The Scotsman Sessions #238: Ian Bruce

Welcome to the award-winning Scotsman Sessions. With performing arts activity curtailed for the foreseeable future, we are commissioning a series of short video performances from artists all around the country and releasing them on, with introductions from our critics. Here, folk singer Ian Bruce performs The Young Territorial, adapted from one of Rudyard Kipling’s “Barrack Room Ballads”

A familiar name on the Scottish folk scene, Ian Bruce sings The Young Territorial, a song adapted in the early 20th century from one of Rudyard Kipling’s “Barrack Room Ballads” by Duncan Tovey, sergeant and storyteller of the London Scottish regiment, which has served in conflicts from the Boer and First World wars to 21st century Afghanistan.

The song comes from Bruce’s recently released album Young Territorial (Greentrax) in which he and friends, the Tartan Spiders, give often boisterous voice – along with some solemn commemorative interludes – to songs and poems trawled from Tovey’s long-forgotten book The Grey Kilt, named after the reserve infantry regiment’s distinctive hodden grey tartan.

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Bruce’s folk scene credentials have ranged from his own singing and songwriting prowess – including some notable Burns recordings – to popular duos with his brother Fraser and with fellow singer-songwriter Ian Walker. His relationship with the London Scottish, however, is a very personal one in that his father, John H Bruce, was pipe major to the reserve regiment during the Second World War.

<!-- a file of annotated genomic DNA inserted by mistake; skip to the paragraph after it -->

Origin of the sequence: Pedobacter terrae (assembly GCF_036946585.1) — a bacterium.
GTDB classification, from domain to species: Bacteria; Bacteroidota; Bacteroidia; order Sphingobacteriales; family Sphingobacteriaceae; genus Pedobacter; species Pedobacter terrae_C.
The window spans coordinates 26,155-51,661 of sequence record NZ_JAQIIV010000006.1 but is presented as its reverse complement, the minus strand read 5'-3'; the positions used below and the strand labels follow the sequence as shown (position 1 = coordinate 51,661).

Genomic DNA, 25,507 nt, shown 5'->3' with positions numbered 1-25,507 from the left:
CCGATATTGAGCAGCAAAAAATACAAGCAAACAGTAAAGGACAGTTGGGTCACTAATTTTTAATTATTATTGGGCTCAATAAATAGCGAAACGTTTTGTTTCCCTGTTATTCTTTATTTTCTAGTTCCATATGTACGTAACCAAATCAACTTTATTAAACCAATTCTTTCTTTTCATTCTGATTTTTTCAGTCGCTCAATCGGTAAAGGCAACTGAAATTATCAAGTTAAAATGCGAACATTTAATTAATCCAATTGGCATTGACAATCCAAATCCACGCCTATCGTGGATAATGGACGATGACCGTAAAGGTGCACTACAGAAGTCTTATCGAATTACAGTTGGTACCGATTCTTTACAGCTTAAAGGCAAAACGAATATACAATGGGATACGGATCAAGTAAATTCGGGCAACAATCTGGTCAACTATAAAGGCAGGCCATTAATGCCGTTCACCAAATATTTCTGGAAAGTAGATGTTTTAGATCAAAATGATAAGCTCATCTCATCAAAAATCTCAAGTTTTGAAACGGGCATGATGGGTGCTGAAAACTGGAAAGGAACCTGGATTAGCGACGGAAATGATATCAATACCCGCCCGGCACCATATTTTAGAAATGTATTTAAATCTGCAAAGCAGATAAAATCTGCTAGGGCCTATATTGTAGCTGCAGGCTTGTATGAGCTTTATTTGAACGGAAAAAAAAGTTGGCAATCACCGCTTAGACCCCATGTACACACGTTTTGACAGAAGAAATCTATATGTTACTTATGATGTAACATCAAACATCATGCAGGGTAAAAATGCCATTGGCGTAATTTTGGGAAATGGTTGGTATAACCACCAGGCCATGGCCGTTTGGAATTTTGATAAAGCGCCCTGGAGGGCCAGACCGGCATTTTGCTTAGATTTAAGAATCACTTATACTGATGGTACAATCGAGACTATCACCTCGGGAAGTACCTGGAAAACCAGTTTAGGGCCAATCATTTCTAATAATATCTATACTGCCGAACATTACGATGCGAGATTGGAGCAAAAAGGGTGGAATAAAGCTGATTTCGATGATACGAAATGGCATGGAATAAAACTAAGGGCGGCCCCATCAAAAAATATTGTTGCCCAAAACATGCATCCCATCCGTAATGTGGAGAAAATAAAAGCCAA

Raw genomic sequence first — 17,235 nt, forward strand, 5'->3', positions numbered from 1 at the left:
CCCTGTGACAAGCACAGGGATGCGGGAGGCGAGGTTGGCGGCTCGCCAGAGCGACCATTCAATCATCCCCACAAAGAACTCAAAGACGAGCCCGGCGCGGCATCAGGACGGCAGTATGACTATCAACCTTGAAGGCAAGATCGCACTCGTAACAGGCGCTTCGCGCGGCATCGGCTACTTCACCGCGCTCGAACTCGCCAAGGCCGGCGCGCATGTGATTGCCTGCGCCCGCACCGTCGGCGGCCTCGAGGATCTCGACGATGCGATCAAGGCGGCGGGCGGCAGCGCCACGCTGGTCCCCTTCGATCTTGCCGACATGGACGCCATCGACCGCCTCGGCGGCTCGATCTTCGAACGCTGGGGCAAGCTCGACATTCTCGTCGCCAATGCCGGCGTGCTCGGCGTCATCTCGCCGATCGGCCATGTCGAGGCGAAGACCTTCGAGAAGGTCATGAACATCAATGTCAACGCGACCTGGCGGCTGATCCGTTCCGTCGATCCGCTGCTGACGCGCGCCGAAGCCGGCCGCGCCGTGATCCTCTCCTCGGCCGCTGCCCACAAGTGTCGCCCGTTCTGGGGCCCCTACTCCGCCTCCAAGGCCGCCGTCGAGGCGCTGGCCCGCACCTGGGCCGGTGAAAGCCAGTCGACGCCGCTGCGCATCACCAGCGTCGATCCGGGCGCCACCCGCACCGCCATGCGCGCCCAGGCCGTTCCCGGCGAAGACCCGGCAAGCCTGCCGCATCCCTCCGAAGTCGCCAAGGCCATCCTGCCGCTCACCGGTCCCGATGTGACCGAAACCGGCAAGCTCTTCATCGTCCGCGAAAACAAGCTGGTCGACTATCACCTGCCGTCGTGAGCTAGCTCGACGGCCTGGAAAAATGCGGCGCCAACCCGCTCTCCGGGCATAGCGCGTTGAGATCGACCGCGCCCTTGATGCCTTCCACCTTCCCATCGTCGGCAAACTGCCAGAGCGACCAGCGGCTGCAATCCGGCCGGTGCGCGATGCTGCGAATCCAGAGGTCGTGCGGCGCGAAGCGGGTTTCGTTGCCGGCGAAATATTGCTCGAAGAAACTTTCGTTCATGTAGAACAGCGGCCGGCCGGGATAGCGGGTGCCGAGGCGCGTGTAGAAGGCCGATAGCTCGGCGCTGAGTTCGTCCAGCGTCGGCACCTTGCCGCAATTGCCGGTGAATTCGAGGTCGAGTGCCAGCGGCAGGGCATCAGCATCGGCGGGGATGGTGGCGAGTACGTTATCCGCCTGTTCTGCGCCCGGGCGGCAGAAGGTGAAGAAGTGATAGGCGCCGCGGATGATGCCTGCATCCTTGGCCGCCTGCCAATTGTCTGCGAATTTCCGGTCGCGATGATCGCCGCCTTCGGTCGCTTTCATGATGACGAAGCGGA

Many years ago, Bruce, now 65, released his album Hodden Grey, dedicated to his father. Nothing to do with with the regiment, it found its way nevertheless to the London Scottish, whose Major Rob Pitt contacted Bruce, initially to ask him to perform at a charity night, but who then suggested an album of regimental songs, based around Tovey’s book.

“Every regiment has legends and songs,” writes Pitt in his notes. “These go beyond the tunes of the marching band and the laments of a church service but tell the real human story of time and place. They form part of the DNA of a unit, connecting past to present in vivid, emotionally charged, unifying ways.”

As Bruce puts it: “Rob Pitt wanted to bring the songs back to the soldiers and those still living. It’s been a learning process for me in many ways.”

For more on Ian Bruce, visit

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